In Brazil, no reports in the literature are available concerning the evaluation of knowledge of resident physicians with a validated instrument that could guide the planning of educational actions in the area, whether at the graduation level, during medical residency or as a manner of ongoing education. According to Lin and Haspel, the development of a curriculum for transfusion medicine requires problem identification and assessments.28 Although the present study has as a limitation that the participants came from four teaching hospitals in a single municipality, it brings forth data on the knowledge of transfusion medicine of resident doctors in agreement with international studies and can aid in the formulation of educational strategies. Another limitation of this study was the lack of information on the number of hours of transfusion medicine training, since previous studies have shown that the number of hours is related to the physicians’ knowledge level.6,13 However, it is noteworthy that most participants did not receive any type of training, thus still indicating the need for more training.

Regarding self-perception knowledge, the majority of the interviewees considered that they did not possess knowledge or only basic knowledge on the subject. Similar results were obtained in the studies performed by Haspel et al. and O’Brien et al.,11,13 in which more than 90% of participants felt that additional training would be very useful for their medical practice. This has been repeated in several different studies.13,18,21,22 Lin and Haspel suggest that the last years of graduation and the first years of medical residency would be ideal targets for training in transfusion medicine.28 Previous studies have indicated that training in this subject received in the previous five years had repercussions on the results of the evaluation, and also that the greater the time after training the worse the results obtained by physicians in the evaluation.6 So, continuous education in transfusion medicine is an important point for the implementation of a more adequate and safe transfusion practice for patients. It is noteworthy that 42.4% of the participants reported that they prescribe transfusions at least once a week and, when adding this value to those who report that they prescribe once a month, this percentage reaches 83.9%. In other words, most participating physicians, while acknowledging their insufficient knowledge in transfusion medicine, frequently prescribe this therapy, which may favor the excessive and inappropriate use of blood components and expose patients to reaction risks that many of these physicians do not know how to handle.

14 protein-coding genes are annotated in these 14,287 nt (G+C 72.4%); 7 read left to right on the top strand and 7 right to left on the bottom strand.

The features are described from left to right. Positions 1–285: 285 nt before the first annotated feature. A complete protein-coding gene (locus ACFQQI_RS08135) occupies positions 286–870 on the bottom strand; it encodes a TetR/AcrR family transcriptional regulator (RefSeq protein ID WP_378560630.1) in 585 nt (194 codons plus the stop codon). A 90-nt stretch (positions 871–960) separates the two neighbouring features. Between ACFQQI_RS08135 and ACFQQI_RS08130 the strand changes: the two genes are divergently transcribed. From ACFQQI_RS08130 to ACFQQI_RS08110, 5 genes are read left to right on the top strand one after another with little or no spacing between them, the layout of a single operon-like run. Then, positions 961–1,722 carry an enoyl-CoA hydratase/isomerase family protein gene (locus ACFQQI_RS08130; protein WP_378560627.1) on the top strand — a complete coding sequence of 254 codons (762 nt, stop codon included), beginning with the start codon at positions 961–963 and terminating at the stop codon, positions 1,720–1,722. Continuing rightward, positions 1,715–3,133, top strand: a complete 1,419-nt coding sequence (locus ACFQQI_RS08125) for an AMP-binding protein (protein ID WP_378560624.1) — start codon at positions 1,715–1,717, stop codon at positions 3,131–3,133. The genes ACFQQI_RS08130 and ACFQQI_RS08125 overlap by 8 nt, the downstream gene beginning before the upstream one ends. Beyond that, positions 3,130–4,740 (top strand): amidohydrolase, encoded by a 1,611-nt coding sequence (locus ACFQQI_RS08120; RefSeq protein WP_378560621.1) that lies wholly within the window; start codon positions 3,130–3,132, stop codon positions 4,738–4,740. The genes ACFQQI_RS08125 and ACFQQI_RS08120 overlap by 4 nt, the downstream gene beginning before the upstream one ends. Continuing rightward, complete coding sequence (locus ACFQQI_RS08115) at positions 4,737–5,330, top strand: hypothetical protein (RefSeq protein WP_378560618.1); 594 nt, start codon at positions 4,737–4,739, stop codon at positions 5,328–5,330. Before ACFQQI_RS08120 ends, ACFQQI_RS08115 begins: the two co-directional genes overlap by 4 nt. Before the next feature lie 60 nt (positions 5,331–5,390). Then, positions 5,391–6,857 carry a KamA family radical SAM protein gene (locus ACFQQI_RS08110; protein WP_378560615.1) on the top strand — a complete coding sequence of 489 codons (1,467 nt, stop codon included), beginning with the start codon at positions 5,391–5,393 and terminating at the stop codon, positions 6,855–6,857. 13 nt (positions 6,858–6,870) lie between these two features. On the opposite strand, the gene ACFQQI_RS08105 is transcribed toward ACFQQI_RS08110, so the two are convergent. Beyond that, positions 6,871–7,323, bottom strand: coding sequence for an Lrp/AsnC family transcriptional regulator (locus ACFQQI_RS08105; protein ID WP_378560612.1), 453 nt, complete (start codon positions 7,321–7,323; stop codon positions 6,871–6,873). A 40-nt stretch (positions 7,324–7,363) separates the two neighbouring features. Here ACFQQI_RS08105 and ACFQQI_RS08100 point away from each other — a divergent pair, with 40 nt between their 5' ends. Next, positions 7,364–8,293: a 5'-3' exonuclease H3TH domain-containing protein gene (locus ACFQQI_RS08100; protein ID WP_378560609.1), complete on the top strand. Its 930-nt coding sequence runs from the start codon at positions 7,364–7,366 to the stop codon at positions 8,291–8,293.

This study demonstrated that most participants had no training in transfusion medicine at the undergraduate or postgraduate level. This also brings forth a concern that the level of knowledge in transfusion medicine assessed through a validated instrument was considered only basic, similar to results from international studies. That is, the deficiency in the knowledge about transfusion medicine pointed out in this study crosses several countries with different socioeconomic situations. The need to revise the curricula or teaching modalities used is necessary to minimize the risks of inadequate transfusion practice.

Discussion regarding the inclusion of this matter in Brazilian medical graduation, as well as at a post-graduation level, is urgent, since a very small percentage of medical schools offer training in transfusion medicine. Even in countries where this is already in place, studies have demonstrated the need to improve and expand the teaching of this specialty with the aim of improving transfusion practice. As Brazil is a country of continental dimensions, future studies regarding assessments of knowledge, also including the evaluation of transfusion practices in other centers, may be useful to indicate changes in medical education aiming at improvements in the current scenario.

Author contributions

MV and LA participated in the formulation and design of the study hypothesis. MV collected the data. MV and LA contributed to the data analysis and the drafting of the initial manuscript. All authors approved the final manuscript for submission.

Data sharing

The datasets used and/or analyzed during the current study are available from the corresponding author on reasonable request.


Fundação de Amparo à Pesquisa do Estado do Rio de Janeiro – FAPERJ, Instituto Oswaldo Cruz and Conselho Nacional de Desenvolvimento Científico e Tecnológico (CNPq).

Conflicts of interest

The authors declare no conflicts of interest.


The authors thank Dr. Richard Haspel for allowing the use of questionnaire. The authors also wish to thank Roberto Lannes, Roberto Esporcatte, Luis Felipe R. Pinto, Ana Elisa Baião, Fabio Russomano and all the professionals that somehow made the accomplishment of this study possible. The authors also thank the residents who participated in this study.

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Hematology, Transfusion and Cell Therapy